Jens Manuel Krogstad and Phil Brasher at the Des Moines Register this morning published another article on the conditions at Wright County Egg during the egg outbreak . . . and, for some, extending back a decade or more. The reports came from past and present workers at the company.
- Dozens of chickens died daily, their bodies lying undiscovered in cages for days, and perhaps weeks, at a time, they said. "There’s always been mice," former worker Lucas Garcias said through an interpreter. "I saw maggots and sometimes mice on the conveyor belt." NOTE: the presence of rodents and other vermin is to be expected in henhouse operations, but this is no excuse for the apparent level of infestation at Wright County Egg. FURTHER NOTE: the FDA’s Egg Rule sets forth specific measures to take for control of vermin infestation.
- Garcias, a former Dominican employee at Wright County Egg who worked there for a decade before the outbreak said he always knew when the doors to the hen houses were open because ammonia wafted into his building and made his eyes water. According to the Des Moines Register article, "News of the salmonella outbreak did not come as a shock, he said. "I wasn’t surprised, because they’re not careful," he said through an interpreter. "They could do more."
- Hundreds of mice killed by poison can fill about 50 cage traps in each hen house several times a week, he said. About four months ago, he said he noticed workers emptying the cages once a week or less. "Lately, there have been a lot of mice," another worker said through an interpreter. "It’s been kind of ignored. But now it’s better. Ever since it came out that there was disease, they started working on it."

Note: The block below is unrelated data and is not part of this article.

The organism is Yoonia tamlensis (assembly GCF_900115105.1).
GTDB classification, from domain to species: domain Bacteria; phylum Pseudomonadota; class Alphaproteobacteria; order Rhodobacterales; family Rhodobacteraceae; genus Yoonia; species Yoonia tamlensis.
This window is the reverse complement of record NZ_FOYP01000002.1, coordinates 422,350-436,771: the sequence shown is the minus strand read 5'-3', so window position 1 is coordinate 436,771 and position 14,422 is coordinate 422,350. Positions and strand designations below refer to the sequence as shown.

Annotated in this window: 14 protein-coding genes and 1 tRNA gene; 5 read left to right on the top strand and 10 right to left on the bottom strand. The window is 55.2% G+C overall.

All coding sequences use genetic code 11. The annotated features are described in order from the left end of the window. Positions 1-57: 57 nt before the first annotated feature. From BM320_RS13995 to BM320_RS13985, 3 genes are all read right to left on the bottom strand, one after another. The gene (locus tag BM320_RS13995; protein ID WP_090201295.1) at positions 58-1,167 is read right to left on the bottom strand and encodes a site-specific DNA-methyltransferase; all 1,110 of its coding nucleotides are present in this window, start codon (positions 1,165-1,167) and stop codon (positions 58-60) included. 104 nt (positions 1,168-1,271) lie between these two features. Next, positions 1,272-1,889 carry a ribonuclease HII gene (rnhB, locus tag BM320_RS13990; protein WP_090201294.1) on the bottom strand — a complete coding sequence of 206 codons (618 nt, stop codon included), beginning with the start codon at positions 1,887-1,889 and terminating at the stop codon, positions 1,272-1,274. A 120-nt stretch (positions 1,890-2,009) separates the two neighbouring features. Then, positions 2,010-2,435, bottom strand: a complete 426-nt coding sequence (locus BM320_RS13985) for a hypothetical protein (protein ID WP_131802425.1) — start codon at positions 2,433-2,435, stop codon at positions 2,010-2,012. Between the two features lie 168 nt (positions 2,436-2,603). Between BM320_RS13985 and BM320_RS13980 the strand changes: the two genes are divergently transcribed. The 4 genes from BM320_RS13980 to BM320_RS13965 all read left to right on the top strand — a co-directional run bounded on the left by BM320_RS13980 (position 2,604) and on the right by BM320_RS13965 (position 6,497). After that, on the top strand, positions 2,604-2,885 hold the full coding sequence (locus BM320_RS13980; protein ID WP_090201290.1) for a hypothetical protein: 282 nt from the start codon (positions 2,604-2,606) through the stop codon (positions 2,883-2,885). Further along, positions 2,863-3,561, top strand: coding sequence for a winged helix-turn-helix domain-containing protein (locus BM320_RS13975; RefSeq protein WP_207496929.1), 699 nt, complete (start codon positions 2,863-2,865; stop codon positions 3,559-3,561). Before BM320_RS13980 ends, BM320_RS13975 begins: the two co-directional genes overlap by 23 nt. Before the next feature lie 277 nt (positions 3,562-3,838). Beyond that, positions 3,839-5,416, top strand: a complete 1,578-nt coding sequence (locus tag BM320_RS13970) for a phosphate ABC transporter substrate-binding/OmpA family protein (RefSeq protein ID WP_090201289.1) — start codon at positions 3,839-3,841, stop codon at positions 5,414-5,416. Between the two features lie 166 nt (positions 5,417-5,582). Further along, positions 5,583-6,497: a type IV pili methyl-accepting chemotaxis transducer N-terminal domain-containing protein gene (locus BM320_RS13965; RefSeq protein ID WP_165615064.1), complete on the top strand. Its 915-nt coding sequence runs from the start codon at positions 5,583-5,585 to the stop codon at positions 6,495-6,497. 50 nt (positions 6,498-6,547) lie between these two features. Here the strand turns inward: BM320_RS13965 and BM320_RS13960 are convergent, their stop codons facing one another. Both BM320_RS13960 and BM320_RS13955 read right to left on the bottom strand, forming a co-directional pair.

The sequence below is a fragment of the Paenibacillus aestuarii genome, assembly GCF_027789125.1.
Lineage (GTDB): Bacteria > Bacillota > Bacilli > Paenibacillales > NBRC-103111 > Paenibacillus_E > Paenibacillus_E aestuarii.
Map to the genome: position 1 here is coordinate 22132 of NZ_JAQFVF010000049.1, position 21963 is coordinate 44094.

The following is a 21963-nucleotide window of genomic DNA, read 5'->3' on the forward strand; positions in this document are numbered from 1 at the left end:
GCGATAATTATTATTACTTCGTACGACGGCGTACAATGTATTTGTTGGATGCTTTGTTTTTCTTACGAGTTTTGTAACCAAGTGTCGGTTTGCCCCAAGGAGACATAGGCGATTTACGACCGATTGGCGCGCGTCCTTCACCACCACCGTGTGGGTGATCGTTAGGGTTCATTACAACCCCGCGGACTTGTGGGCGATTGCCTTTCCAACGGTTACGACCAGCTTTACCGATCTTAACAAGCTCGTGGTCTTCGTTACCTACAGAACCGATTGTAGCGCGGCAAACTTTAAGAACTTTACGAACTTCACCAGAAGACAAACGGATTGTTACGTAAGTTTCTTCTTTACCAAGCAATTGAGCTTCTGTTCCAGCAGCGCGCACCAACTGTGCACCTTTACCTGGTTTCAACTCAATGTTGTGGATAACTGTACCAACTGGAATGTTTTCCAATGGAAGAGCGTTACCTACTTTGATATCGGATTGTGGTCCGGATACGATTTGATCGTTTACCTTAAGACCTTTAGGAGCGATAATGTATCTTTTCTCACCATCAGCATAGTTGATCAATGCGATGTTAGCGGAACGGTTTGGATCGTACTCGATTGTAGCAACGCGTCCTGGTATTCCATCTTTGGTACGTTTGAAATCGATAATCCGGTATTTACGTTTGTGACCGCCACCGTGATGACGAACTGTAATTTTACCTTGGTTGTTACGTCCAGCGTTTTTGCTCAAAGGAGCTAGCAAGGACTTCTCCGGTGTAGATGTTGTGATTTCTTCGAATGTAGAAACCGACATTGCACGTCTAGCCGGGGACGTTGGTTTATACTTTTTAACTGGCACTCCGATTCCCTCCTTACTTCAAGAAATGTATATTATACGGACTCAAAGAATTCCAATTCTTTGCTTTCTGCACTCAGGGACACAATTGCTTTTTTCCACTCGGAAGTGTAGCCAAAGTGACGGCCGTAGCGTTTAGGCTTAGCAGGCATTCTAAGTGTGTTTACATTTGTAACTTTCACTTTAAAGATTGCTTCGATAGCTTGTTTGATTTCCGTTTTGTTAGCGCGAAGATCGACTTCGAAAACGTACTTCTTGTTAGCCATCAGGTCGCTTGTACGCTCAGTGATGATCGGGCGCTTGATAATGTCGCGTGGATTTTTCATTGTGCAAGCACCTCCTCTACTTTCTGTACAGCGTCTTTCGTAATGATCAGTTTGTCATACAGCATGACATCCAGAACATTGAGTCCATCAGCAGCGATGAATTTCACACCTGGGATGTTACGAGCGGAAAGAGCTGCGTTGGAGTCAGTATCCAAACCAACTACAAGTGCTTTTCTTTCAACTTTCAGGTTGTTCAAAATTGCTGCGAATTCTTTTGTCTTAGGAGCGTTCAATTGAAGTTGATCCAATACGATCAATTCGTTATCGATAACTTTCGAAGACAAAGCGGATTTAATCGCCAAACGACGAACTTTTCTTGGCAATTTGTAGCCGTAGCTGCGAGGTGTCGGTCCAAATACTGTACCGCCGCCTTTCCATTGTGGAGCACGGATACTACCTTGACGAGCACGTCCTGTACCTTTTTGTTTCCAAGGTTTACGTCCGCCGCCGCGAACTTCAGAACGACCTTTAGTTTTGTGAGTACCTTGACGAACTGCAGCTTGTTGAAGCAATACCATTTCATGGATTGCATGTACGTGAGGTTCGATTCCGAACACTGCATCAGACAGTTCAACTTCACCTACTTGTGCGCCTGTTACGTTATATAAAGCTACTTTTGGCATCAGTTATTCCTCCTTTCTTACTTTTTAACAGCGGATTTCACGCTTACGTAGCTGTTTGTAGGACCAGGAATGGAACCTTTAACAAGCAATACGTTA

- Current workers described a daily routine that starts at 6:30 a.m. by checking the chicken’s drinking water. They then toss dead chickens into bins about as tall as their chests. Workers estimate they find as many as 20 dead chickens per hen house daily, though that number can triple on hot summer days. Sometimes days go by before a decomposing chicken is discovered, the workers said. Once a week, workers said they inspect the cages with flashlights to look for chickens they may have missed. Trampel, the ISU poultry veterinarian, said a 0.1 percent mortality rate for caged laying hens is typical. Dead chickens should be picked up every day, he said. Several former employees said deceased chickens sometimes went undiscovered for a week or more. "They’d leave them there for weeks," Jorge Santiago said through an interpreter.
A Mexican woman who quit in January called the conditions inside the hen houses "incredible." "I don’t understand how the government allowed them to operate like this," she said through an interpreter. We are increasingly wondering the same thing. Here are some more findings released earlier.